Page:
Tuesday, June 25, 2013

Swiss Chard, My New Friend.

Frequently, at the farmers' markets, I am asked about Swiss chard - "How do I cook this?" Having a somewhat elusive reputation - Swiss chard deserves some attention.

Belonging to the chenopod family makes Swiss chard kin to beets, spinach and quinoa. Often used in Mediterranean dishes, it is not only versatile, but nutrient dense as well. This article is a good resource touting the benefits of this terrific green.

Baby Swiss Chard

"Swiss chard is not only one of the most popular vegetables along the Mediterranean but it is one of the most nutritious vegetables around and ranks second only to spinach following our analysis of the total nutrient-richness of the World's Healthiest vegetables." 
"Recent research has shown that chard leaves contain at least 13 different polyphenol antioxidants, including kaempferol, the cardioprotective flavonoid that's also found in broccoli, kale, strawberries, and other foods."
"Like beets, chard is a unique source of phytonutrients called betalains. In the betalain family are found reddish-purple betacyanin pigments as well as yellowish betaxanthin pigments. Both types can be found in chard! In the reddish-purple stems of chard and the reddish-purple veins in the leaves, scientists have identified at least 9 betacyanin pigments, including betanin, isobetanin, betanidin, and isobetanidin. In the yellowish stems and veins, at least 19 betaxanthin pigments have been identified, including histamine—betaxanthin, alanineĆ¢ˆ'betaxanthin, tyramine-betaxanthin, and 3-methoxytyramine—betaxanthin. Many of the betalain pigments in chard have been shown to provide antioxidant, anti-inflammatory, and detoxification support. The detox support provided by betalains includes support of some especially important Phase 2 detox steps involving glutathione. So you can see that in the case of chard, beauty is far from just skin deep!"
Wow! What a shining star, this green leaf we humbly call Swiss chard!  I'm humbly honored to be growing this super-fantastic nutrient-dense food that travels just a short ways, always chemical-free, to the farmers' markets near you.

And now let us continue with some nutritional facts:

  • 1 cup of Swiss chard has only 7 calories
  • Low in carbohydrates, it has only 1 gram (dietary fiber 1 g)
  • Zero cholesterol or fat
  • Sodium 77mg (3% of Daily Value)
  • Excellent source of vitamins A, C & K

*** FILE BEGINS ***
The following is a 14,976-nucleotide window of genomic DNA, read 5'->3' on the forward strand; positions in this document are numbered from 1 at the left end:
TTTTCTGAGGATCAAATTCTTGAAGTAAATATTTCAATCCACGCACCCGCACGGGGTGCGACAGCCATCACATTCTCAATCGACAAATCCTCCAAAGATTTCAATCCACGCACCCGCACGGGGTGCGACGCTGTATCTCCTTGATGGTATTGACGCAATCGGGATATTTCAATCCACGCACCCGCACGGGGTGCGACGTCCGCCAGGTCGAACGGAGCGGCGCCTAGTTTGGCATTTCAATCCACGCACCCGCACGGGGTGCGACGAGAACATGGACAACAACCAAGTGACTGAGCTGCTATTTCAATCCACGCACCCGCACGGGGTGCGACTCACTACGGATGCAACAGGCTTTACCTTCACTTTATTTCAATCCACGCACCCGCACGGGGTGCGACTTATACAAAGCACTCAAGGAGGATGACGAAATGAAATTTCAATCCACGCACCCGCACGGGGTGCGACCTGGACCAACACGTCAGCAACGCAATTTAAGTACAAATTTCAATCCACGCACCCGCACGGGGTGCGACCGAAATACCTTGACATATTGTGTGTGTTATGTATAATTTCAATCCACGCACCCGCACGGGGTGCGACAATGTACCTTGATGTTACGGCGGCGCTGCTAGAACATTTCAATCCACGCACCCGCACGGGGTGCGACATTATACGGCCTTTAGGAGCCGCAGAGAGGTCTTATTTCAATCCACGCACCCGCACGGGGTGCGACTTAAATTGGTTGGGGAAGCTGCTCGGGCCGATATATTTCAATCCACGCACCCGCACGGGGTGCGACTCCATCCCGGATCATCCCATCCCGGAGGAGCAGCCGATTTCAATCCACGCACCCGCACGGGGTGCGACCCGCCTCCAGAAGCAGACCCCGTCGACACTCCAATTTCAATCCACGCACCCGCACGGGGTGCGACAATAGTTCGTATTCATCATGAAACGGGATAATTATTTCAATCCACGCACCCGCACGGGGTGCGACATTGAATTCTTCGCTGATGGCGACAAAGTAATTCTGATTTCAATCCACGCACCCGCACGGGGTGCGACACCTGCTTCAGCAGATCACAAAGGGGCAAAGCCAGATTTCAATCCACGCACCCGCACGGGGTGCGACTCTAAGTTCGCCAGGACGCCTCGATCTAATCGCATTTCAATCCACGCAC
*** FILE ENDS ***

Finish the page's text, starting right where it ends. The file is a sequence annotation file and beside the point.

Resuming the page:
• Good source of potassium, fiber, iron and magnesium
When individuals ask me what it tastes like, I tell them it tastes like dirt. What I probably should say with a bit more tact is that it tastes "earthy." 

But why is Swiss chard called Swiss chard? Because it was discovered by a Swiss botanist and is a part of the Beta vulgaris family. Or, beets, as you might know. It sometimes goes by the names silverbeet, Roman kale, and strawberry spinach, as detailed in this article which also has a terrific recipe for a low-fat frittata. What a perfect combination; fresh-from-the-farm eggs and Swiss chard!

Of course, all good things in moderation, right? I did read in the aforementioned article that Swiss chard contains oxalates, which can potentially lower the body's absorption of calcium and can contribute to kidney stones - that's IF you are prone to kidney stones in the first place, though.  

More recipe links:

And there are hundreds more - just "Google" Swiss Chard Recipes and you'll have a plethora of ideas to explore. 

So, that sums up our new best friend, Swiss chard, I do hope you'll find some soon and try a recipe - and do let me know what you think about the taste of dirt earth!


A Daughter of the King said...

This is great! Thank you!

Unknown said...

I grow tons of chard over winter and spring. We love it and put in everything. Pasta, eggs paninis, veggie bowls you name it I find a way to add it in :) its a hardy plant too that the squirrels don't bother.

wtf-ery said...

You're welcome! Enjoy :)

wtf-ery said...

It is so versatile and nutritious! I love it!
And it is as beautiful as it is useful :)

Carol J. Alexander said...

Once we tasted Swiss chard, we could no longer eat soup without it. We also love it on pizza! This is a must have in the garden. I like the rainbow chard too because it puts more color in the jar of soup.

Unknown said...

We planted Swiss Chard in our fall garden for the first time this year. We live along the Tx Gulf Coast and can garden all year. We started harvesting in in November and have been harvesting since. Today was 105 degrees and it is still growing. I'm hoping to keep them alive until they go to seed so I can save the seeds. It really is an amazing plant.

wtf-ery said...

It is lovely in everything it is paired with!

wtf-ery said...

Hopefully you'll be able to grow it year round! Would love to see photos! Post them on my facebook page and I'll share them - I'm on a mission to spread the word about how wonderful Swiss chard IS!